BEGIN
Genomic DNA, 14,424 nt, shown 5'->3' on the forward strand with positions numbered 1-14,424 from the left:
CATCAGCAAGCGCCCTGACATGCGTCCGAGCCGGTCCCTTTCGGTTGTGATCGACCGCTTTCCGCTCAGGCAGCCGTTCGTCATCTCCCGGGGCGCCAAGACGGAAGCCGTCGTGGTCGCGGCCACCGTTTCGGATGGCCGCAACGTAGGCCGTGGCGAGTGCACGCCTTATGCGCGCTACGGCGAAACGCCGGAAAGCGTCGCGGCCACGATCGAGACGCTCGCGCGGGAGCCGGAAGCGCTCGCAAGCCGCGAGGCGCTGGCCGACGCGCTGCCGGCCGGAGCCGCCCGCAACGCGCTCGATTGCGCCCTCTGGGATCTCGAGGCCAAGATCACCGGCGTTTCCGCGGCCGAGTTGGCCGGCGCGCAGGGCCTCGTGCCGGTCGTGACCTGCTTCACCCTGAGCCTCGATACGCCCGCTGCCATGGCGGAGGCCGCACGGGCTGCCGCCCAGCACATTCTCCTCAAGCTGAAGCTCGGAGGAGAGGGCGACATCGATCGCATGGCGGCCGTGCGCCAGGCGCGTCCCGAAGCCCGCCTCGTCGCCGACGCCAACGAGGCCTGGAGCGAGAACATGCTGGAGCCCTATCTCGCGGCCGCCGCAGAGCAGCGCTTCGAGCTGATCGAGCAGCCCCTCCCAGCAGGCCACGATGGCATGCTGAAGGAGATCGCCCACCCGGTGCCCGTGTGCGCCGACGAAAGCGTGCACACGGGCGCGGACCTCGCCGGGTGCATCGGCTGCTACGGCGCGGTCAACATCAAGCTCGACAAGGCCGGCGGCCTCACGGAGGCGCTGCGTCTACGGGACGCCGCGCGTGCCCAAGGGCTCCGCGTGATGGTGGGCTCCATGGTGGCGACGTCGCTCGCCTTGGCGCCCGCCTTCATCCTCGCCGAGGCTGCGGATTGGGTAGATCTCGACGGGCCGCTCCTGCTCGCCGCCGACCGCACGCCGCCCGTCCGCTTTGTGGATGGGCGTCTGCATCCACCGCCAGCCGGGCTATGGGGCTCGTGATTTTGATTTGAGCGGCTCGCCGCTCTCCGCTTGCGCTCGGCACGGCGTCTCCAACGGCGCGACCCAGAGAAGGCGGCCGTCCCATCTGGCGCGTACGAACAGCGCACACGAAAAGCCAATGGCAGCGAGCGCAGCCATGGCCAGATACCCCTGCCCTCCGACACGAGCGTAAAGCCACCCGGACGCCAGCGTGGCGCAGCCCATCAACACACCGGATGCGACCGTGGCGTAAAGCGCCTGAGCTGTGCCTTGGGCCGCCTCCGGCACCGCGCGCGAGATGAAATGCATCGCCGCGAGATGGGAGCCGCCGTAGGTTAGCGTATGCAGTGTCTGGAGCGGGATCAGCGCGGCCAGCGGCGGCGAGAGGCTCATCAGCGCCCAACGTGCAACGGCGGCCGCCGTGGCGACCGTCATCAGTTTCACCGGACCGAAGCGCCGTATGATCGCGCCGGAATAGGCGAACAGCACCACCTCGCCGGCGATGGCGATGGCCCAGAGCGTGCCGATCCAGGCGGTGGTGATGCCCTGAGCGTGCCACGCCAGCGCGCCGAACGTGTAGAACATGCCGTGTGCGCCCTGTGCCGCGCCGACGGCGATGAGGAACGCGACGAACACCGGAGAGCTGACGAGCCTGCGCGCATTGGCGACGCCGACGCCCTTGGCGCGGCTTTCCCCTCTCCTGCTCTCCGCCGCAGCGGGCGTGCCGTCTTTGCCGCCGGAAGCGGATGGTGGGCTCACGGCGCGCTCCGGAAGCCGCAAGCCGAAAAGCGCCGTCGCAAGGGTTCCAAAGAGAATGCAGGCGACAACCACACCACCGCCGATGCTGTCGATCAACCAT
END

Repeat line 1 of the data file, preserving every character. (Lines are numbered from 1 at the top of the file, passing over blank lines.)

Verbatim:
Genomic DNA, 14,424 nt, shown 5'->3' on the forward strand with positions numbered 1-14,424 from the left: